I don’t think any post has ever been more highly requested! Today, I’m giving you all of the details on my camera, the process I went through when looking for one to buy and some tips for choosing your first or next camera.
I’ll start off my answering two of the most asked and obvious questions before we dive into the deep stuff.
One: The camera I use to record videos for YouTube and take photos for the blog is the Canon EOS M10. I currently only shoot with the kit lens (15-45mm) which gets the job done. I also use this Amazon brand tripod, which is lightweight and good for capturing lifestyle shots and simple video. Eventually, I’ll be upgrading to one that’s more heavy duty.
Two: Yes, I love my camera. It was definitely one of my favorite purchases of 2017 and my greatest blogging investment to date.
I took me about 2-3 months of research to find which camera would be right for me and my needs. There are so many brands, posts and options out there it can be super overwhelming to make a choice! I’ll break down the other options I considered and why I didn’t choose them, what I wanted in a camera and some resources that helped me decide.
What I wanted in a camera
I decided to invest in a camera because I knew I wanted to include more original photography on the blog and I wanted to get started on YouTube. The later was my biggest consideration. I didn’t know what kind of videos I would end up doing at first, so I wanted something that would be good for either vlog or sit down style videos.
A lightweight camera that I could (gently) throw in my bag was also something I really wanted. I didn’t want to be overwhelmed by a huge kit just starting out, because even though I love creating photo content, it’s not my main priority. I didn’t want a learning curve to stop me from using my investment.
Lastly, I needed something that could grow with me and be useful even after I upgraded to other gear. I wanted my first camera to make me fall even more in love with photo and video and get a handle on the basics.
Cameras I Considered
I learned quickly that what I wanted was a mirrorless camera. These are also known as compact cameras. They have smaller bodies than DSLRs but have the option for interchangeable lenses (which is important)!! They tend to be cheaper than DSLRs and are great for video.
Here are some cameras I considered:
All of these are in the $500-700 range, and the camera I bought came up slightly under at around $450 –the most budget friendly mirrorless option! In the end my choice came down to price point, use-ability and other research that I’ll mention below.
I bought my camera on Amazon and used Prime so that I wouldn’t have to wait long for delivery. I’ve never tracked a package more aggressively in my life!! I’ve had it for nearly a year now and have taken tons of photos and videos (even some that were deleted and never posted). Here are some pros and cons of the Canon EOS M10:
– Budget Friendly
– Interchangeable Lenses
– Great photo and video quality (the photo above was taken with my camera)
– Wifi enabled (so you can quickly get photos from camera to phone or computer)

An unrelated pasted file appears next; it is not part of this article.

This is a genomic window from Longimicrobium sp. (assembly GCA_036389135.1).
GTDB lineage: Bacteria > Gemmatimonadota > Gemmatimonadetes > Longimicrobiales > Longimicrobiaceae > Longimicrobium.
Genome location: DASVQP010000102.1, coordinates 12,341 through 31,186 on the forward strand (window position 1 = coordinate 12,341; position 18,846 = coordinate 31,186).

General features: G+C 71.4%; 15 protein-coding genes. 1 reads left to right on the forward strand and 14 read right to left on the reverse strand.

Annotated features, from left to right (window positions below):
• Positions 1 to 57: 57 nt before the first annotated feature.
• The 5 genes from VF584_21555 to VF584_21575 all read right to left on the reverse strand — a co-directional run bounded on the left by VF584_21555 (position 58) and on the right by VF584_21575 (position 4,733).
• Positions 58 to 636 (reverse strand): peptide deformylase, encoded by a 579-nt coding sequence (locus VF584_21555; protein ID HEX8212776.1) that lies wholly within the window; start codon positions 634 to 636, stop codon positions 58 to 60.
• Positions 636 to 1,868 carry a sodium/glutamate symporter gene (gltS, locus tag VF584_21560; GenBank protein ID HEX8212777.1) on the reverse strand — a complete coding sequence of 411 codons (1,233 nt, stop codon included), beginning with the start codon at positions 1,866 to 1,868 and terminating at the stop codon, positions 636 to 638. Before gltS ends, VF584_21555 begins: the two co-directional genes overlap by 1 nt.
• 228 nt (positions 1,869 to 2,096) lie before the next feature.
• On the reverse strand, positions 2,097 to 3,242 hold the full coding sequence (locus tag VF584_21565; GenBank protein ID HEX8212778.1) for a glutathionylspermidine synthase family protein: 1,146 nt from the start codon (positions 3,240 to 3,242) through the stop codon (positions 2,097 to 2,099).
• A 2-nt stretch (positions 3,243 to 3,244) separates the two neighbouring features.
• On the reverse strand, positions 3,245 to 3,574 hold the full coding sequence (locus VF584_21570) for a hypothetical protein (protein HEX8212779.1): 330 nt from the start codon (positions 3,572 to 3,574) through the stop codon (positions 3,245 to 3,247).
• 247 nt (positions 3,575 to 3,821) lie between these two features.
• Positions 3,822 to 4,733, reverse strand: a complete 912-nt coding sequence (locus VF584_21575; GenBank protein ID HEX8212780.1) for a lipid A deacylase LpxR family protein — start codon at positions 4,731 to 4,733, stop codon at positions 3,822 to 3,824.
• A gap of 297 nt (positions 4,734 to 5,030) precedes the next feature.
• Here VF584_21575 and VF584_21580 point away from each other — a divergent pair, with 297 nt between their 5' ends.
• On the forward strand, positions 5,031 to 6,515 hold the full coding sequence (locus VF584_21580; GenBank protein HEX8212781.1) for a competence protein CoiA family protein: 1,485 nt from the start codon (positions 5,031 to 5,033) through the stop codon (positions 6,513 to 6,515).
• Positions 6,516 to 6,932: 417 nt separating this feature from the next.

– Slower autofocus
– Requires an adapter to use other Canon lenses
– Not great in low light situations
Some resources and tips
I know there are an overwhelming amount of blog posts and videos on buying cameras, but here are some that really helped me make the choice, others I’ve found since purchasing and some other tips.
- Cameras for bloggers and Instagramers (even explores smart phones!)
- Best Cameras for YouTube Videos
- Mirrorless Cameras for Bloggers
- If you’re looking to step up your tech and especially if you’re curious about video — subscribe to the Video Influencer and Think Media Channels
- Obsessively stalk your favorite bloggers, Instagramers and YouTubers and see what they use! Check every bio, description box and about page –especially photographer/videographer pages!
Before You Buy
If you can, go to your local Best Buy or big box store (Walmart, Target, etc) to actually hold and play around with the camera in person. I knew within a few minutes of holding the Sony a5100 that I didn’t want it because it didn’t feel as natural to hold as other cameras did.
Once you have a few cameras in mind, search YouTube for unboxing videos and reviews to see what others think. Try to find reviews of people who’ve had the camera for a while and those who just got it to see if opinions change over time. Remember that a negative review may not be negative to you. The Sony camera didn’t feel right to me, but feels perfect to other bloggers.
I also recommend watching video tests and photo tests of your camera. Just search “X Camera Name Video Test” on YouTube and tons of options should come up. You should look for videos that test in good and lower light situations, use the cameras native sound and disclose the lens being used so you know what you’re getting into.
I know I just threw a ton of information at you, so feel free to send any questions you have my way. I’m working on a separate posts about tech and gear upgrades and additions I’ll be making in 2018.
If you already bought your first camera, share any tips you have that I may have missed for making that first purchase!